Can Blacks Rid Themselves of the Use of the N-Word?August 27, 2010 at 10:41 am | Posted in Uncategorized | 1 Comment
Guest Editorial by Rev. Irene Monroe
In an attempt to dole out advice on the n-word, popular talk radio host Dr. Laura Schlessinger slipped into a rant using it.
When a caller — a distraught African American women who called in to be advised on how to handle racist jokes and comments hurled at her by her white in-laws and neighbors — asked Schlessinger if it’s okay to use the n-word, Dr. Laura needed advice before she advised.
“It depends how it’s said. …Black guys talking to each other seem to think it’s OK,” Schlessinger told the caller.
Whether used as an expletive or term of endearment, what is it about this word that captures the rage and shame of the American public?
In December 2006 we blamed Michael Richards, who played the lovable and goofy character Kramer on the TV sit-com “Seinfeld” for using the n-word. The racist rant was heard nationwide and shocked not only his fans and audience that night at the Laugh Factory in West Hollywood but it also shocked Americans back to an ugly era in U.S. history.
In July 2008 we heard the Rev. Jessie Jackson used the n-word referring to Obama. And Jackson’s use of the word not only reminded us of its history, but also how the n-word can slip so approvingly from the mouth of a man who was part of a cadre of African Americans leaders burying the n-word once and for all in a mock funeral at the 98th annual NAACP’s convention in Detroit in 2007.
While it is easy to get sidetracked by raising queries about the tenor and intent of the repetitive use of the n-word in the context of supposed humor as in Richard’s case, vilification as in Jackson’s or advice as in Schlessinger’s case, we must as Americans look at the systemic problem of what happens when an epithet like the n-word, which was once hurled at African Americans in this country and banned from polite conversation, now has a broad-based cultural acceptance in our society today.
Popularized by young African Americans’ use of it in hip hop music, the bantering and bickering over this word today is no longer about who has been harmed or hurt by its use, but who has the right to use it, which is why Richards and Schlessinger were publicly pulverized, and Jackson wasn’t.
But, our culture’s present-day cavalier use of the n-word speaks less about our rights to free speech and more about how we as Americans — both White and Black — have become anesthetized to the damaging and destructive use of this epithet.
Many African Americans — not just the hip hop generation — state that reclaiming the n-word serves as an act of group agency and as a form of resistance against the dominant culture’s use of it, and therefore the epithet gives only them a license to use it.
However, the notion that it is acceptable for African Americans to refer to each other using the n-word while considering it racist for others outside the race unquestionably sets up a double standard. Also, the notion that one ethnic group has property rights to the term is a reductio ad absurdum argument, since language is a public enterprise.
African Americans’ appropriation of the n-word as insiders neither obliterates the historical baggage with which the word is fraught nor obliterates its concomitant social relations among Blacks and between Whites and Blacks. Just because some African Americans use the term does not negate our long history of self-hatred.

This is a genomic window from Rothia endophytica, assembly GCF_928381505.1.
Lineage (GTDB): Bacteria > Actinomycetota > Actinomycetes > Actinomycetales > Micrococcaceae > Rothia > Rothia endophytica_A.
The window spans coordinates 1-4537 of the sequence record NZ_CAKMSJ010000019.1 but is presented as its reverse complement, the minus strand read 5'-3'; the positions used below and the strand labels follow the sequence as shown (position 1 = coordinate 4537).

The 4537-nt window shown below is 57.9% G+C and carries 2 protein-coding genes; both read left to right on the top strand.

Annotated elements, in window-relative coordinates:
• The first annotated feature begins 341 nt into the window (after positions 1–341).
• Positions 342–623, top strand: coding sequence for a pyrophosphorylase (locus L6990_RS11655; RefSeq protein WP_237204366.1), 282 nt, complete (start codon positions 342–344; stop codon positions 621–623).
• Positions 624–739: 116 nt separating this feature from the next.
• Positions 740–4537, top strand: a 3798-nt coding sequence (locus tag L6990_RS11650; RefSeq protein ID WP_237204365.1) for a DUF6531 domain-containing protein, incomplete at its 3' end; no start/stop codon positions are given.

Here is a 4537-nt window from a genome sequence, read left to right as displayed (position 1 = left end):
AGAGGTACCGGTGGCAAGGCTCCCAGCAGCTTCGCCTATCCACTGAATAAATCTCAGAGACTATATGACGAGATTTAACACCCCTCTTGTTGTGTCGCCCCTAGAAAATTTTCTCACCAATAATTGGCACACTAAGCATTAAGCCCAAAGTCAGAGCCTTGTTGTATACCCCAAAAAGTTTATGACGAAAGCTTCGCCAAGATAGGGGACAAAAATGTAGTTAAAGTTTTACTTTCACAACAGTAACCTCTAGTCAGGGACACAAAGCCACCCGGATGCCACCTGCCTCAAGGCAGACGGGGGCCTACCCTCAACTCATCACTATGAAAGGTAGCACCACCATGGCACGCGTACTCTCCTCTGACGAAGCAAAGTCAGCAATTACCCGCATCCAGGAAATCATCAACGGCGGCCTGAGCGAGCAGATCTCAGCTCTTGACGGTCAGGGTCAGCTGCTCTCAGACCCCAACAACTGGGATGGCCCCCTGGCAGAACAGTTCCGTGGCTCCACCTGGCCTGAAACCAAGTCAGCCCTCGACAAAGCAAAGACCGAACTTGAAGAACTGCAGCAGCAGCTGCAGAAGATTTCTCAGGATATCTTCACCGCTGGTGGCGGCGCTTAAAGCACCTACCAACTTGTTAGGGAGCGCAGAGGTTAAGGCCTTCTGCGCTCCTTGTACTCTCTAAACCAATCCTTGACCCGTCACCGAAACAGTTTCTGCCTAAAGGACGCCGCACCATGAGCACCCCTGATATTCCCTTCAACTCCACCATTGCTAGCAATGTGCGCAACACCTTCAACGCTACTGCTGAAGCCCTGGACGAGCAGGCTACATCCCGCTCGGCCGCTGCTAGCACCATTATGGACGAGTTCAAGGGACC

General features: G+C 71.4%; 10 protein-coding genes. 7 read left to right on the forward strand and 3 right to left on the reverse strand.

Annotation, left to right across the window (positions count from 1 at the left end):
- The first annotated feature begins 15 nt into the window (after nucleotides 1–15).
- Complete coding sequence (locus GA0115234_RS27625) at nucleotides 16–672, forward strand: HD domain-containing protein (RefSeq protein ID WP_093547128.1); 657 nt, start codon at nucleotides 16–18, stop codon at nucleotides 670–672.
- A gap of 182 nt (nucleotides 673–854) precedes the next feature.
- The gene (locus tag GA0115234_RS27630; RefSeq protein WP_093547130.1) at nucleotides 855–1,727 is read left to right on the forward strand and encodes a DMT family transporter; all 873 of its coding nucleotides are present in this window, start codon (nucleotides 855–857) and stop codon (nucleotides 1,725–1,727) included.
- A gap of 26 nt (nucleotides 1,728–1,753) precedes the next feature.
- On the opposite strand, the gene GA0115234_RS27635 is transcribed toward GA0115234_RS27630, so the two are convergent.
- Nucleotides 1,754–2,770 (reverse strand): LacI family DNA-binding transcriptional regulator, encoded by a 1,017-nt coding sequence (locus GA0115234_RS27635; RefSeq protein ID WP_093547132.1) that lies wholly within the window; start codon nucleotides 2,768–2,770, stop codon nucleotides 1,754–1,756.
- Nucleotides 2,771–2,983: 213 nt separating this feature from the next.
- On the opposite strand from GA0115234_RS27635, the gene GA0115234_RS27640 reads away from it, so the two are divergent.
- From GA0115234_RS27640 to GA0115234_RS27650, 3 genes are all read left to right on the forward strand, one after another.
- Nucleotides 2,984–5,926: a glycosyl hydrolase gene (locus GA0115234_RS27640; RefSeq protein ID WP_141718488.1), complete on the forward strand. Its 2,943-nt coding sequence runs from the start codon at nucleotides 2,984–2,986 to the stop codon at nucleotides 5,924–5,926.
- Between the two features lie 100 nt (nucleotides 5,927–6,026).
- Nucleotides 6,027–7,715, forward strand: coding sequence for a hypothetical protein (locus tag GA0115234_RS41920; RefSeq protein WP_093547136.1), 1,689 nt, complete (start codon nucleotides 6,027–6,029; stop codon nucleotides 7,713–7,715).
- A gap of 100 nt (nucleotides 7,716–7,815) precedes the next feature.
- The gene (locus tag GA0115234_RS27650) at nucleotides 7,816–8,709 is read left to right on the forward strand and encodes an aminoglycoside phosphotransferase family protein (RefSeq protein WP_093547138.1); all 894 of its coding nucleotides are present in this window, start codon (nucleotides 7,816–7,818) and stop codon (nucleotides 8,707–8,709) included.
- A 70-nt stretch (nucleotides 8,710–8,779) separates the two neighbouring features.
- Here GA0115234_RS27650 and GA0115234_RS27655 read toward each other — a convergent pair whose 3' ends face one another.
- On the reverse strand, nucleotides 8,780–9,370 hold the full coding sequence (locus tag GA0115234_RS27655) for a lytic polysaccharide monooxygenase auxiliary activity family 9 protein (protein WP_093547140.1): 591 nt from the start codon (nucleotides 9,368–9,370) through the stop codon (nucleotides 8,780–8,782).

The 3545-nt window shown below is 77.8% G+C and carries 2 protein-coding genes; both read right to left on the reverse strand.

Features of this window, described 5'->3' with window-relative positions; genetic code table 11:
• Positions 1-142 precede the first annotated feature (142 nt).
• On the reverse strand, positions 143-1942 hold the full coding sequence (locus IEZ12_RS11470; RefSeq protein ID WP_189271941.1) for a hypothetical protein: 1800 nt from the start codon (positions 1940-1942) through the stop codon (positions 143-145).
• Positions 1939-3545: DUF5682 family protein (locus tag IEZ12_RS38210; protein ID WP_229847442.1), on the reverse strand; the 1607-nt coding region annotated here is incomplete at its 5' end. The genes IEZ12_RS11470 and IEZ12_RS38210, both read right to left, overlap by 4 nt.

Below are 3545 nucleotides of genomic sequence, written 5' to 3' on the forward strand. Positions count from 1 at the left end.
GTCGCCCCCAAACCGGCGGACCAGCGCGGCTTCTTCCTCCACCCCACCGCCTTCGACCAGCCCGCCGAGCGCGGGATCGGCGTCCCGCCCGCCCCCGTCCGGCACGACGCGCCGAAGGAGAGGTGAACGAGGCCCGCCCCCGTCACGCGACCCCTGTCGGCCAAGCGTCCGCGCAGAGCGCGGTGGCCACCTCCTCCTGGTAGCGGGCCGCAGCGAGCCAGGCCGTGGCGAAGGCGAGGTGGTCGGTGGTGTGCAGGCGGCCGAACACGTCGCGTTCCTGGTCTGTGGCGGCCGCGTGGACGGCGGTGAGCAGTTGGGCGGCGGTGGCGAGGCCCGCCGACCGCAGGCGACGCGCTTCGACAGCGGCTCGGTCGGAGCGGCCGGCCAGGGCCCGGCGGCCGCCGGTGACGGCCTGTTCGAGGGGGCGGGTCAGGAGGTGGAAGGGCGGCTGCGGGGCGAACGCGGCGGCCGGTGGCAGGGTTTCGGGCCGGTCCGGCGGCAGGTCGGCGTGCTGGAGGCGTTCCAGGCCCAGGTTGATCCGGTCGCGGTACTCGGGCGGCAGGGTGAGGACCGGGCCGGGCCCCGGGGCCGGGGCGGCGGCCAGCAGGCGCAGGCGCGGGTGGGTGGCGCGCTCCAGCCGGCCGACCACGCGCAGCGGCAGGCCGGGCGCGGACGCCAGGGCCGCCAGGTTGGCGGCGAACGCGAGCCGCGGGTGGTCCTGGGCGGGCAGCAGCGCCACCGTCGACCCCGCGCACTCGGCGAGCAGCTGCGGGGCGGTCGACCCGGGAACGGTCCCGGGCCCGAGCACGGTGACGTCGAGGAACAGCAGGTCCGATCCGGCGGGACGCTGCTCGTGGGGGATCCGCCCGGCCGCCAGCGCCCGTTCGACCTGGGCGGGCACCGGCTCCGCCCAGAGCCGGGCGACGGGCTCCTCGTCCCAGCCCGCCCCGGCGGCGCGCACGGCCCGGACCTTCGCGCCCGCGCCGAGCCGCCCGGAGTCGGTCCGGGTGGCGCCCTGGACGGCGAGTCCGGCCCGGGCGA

The n-word is firmly embedded in the lexicon of racist language that was and still is used to disparage African Americans. However, today the meaning of the n-word is all in how one spells it. By dropping the “er” ending and replacing it with either an “a” or “ah” ending, the term morphs into one of endearment. But, many slaveholders pronounced the n-word with the “a” ending, and in the 1920s many African Americans use the “a” ending as a pejorative term to denote class differences among themselves.
In 2003, the NAACP convinced Merriam-Webster lexicographers to change the definition of the n-word in the dictionary to no longer mean African Americans but instead to be defined as a racial slur. And, while the battle to change the n-word in the American lexicon was a long and arduous one, our culture’s neo-revisionist use of the n-word makes it even harder to purge the sting of the word from the American psyche.
Why? Because language is a representation of culture.
Language re-inscribes and perpetuates the ideas and assumptions about race, gender, and sexual orientation we consciously and unconsciously articulate in our everyday conversations about ourselves and the rest of the world, and consequently transmit generationally.
Many activists argue that Richards’ repentance at the time should be volunteer work in a predominately African American community anywhere in the county. However, he would find there too that many of us keep the n-word alive.
But what would work for us all is a history lesson, because reclaiming racist words like the n-word does not eradicate its historical baggage and its existing racial relations among us. Instead, it dislodges the word from its historical context and makes us insensitive and arrogant to the historical injustice done to a specific group of Americans. It also allows Americans to become unconscious and numb in the use and abuse of the power and currency this racial epithet still has, thwarting the daily struggle many of us Americans work hard at in trying to ameliorate race relations.
Reverend Irene Monroe is a nationally-known writer, speaker and theologian. She has been profiled in O, Oprah Magazine and is a regular contributor to the Huffington Post. (The views expressed in this essay are solely those of the author.)